Each week, we’ll ask our stable of scribes across the globe to weigh in on the three most important NBA topics of the day — and then give you a chance to step on the scale, too, in the comments below.
The NBA reportedly is considering letting teams put players’ nicknames — in a limited manner, we’d guess — on jerseys. Good idea or not? Why?
Steve Aschburner, NBA.com: Bad idea. Blatant pandering for replica jersey sales. Beyond that, though, nicknames are meant to be said, not spelled out and written down. They shouldn’t be crafted into jewelry, monogrammed onto fine linens or tattooed onto body parts, either. Nicknames are what other people call you, not what you call yourself – that almost veers into weenie, third-person-reference territory. Putting them on the backs of jerseys? That’s best left to beer softball leagues and frat-boy reunions. Even the old “Pistol” nickname on the back of Maravich’s jersey was back-in-the-day dumb.
Jeff Caplan, NBA.com: Sounds like a publicity gimmick for a league that doesn’t need publicity gimmicks. If they want to put “King James” on the back of LeBron‘s jersey for a night, have at it. It’s doubtful it will one day make the rotation on NBA TV’s Hardwood Classics. Always remember, ladies and gentlemen, you don’t play for the name on the back of the jersey! You play for the name on the front of the jersey!
Scott Howard-Cooper, NBA.com: It’s not a good idea or a bad idea. It’s just silly. Someone’s job is actually going to be to rule in what defines “a limited manner”? That nickname works, the other guy’s doesn’t make the cut.” It works just fine now.
John Schuhmann, NBA.com: I like it as something that each team does once or twice per season. It’s a way for fans to more closely identify with guys that are already the most visible athletes in the four major sports (smaller rosters, no masks, hats or long sleeves). Is it another marketing strategy to sell more jerseys? Sure. But nobody is being forced to buy a Chris Andersen “Birdman” jersey. It just happens to be much cooler than one that says “Andersen.”
Sekou Smith, NBA.com: As a one-game gimmick, this is fine. It won’t hurt my basketball sensibilities to see nicknames on the back of jerseys as a promotion for one game. But seeing guys with “Pookie” and “Shawty Red” (or other foolishness like that) on the backs of jerseys over the course of an entire NBA season is a premise that I simply refuse to embrace. Call me crusty, ol’ school or whatever you’d like. But I’ve always been a believer in the theory that the name on the front of the chest is far more important than the name on the back of the jersey. That said, if you’re going with a name on the back, it needs to be the name your momma or daddy (or both) gave you and not your Twitter handle.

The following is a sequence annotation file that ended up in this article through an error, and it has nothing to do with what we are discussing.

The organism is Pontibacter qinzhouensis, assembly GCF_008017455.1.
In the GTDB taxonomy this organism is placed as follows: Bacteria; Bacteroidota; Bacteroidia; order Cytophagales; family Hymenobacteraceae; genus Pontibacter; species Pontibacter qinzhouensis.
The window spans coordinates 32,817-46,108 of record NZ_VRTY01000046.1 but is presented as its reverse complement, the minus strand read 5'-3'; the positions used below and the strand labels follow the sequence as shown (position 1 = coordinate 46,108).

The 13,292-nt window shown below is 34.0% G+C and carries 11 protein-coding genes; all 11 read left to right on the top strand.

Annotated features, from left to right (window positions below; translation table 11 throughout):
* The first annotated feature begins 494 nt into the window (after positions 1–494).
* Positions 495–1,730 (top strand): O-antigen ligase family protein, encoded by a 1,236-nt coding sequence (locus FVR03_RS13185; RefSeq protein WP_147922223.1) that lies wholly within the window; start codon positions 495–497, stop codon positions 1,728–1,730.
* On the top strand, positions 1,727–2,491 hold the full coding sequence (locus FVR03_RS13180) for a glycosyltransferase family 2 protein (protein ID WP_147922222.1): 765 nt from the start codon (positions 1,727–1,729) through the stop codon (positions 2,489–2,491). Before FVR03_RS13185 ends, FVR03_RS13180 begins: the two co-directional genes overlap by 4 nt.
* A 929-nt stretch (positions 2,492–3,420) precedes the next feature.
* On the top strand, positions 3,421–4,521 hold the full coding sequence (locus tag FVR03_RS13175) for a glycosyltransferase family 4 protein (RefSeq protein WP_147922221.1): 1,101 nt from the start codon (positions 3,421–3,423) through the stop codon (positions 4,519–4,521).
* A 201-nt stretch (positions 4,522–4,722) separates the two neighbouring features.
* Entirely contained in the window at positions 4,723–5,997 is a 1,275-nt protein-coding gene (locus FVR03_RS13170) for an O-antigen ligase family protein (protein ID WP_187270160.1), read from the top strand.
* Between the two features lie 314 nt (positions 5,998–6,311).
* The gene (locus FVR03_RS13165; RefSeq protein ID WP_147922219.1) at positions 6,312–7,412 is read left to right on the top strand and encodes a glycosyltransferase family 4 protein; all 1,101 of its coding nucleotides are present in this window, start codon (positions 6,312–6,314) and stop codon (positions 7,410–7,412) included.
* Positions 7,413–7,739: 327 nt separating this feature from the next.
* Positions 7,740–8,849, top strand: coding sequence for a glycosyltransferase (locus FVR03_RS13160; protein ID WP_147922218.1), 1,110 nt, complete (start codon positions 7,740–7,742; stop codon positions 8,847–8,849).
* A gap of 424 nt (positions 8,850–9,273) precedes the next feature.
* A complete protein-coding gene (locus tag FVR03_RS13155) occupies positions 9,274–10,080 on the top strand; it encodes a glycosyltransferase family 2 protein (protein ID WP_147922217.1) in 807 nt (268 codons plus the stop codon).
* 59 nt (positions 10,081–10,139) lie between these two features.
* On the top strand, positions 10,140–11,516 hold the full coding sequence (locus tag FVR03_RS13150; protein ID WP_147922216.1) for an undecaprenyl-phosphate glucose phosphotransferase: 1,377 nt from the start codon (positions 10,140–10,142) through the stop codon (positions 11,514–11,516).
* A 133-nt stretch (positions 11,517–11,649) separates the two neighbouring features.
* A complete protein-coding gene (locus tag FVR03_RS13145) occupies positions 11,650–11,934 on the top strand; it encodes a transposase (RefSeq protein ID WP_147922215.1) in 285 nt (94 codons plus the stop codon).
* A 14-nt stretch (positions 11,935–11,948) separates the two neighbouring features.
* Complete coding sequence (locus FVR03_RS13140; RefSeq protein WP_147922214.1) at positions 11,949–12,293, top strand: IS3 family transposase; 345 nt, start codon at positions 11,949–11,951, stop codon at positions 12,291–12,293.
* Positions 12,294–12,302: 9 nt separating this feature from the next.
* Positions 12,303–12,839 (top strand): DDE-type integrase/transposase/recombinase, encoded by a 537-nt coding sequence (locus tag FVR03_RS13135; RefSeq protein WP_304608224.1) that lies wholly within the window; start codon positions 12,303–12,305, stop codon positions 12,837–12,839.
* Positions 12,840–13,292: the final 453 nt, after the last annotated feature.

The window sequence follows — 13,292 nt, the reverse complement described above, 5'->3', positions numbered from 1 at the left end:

Lang Whitaker, NBA.com’s All Ball blog: I LOVE THIS. I want to be on the right side of history here, so I’m all-in on the nickname thing, early and often. The Fun Police will certainly be against this idea — “How can we replace last names with nicknames? Are personalities bigger than the team concept? Blah blah blah …” — but as a kid who would have given all the money I had to get an Atlanta Hawks number 21 jersey that said HUMAN HIGHLIGHT FILM on the back, I totally get the appeal. (And I still want that HUMAN HIGHLIGHT FILM jersey, NBA league office.) Perhaps replacing a name could undermine the team concept in a vacuum, but I don’t think LeBron having KING JAMES on his jersey instead of just JAMES is going to make him any lesser of a player.
Hanson Guan, NBA China: It’s a brilliant idea. Bravo! Printing the player’s nickname on back of jerseys would be interesting and entertaining to fans. Also, it should boost the sale of NBA products. In my opinion, for some occasions — such as a particular celebration or player’s birthday — it is more meaningful for him to play with the special uniform. Of course, I will buy one, if they are available.
Philipp Dornhegge, NBA Deutschland: Bad idea. I can’t see the point of this at all. I’m all for promoting ways to get the fans involved, but not this way. Shane Battier and Steve Kerr have already spoken out against this, among others. And I totally agree. Dear NBA, please don’t do this.
Aldo Avinante, NBA Philippines: I’ve heard about it before but it was not from the NBA, I think the plan is a brilliant idea if for only a limited manner. Marketing and sales-wise it will help bring more attention to the NBA. It would also be fun for the fans and players alike to see their nicknames while playing on the court.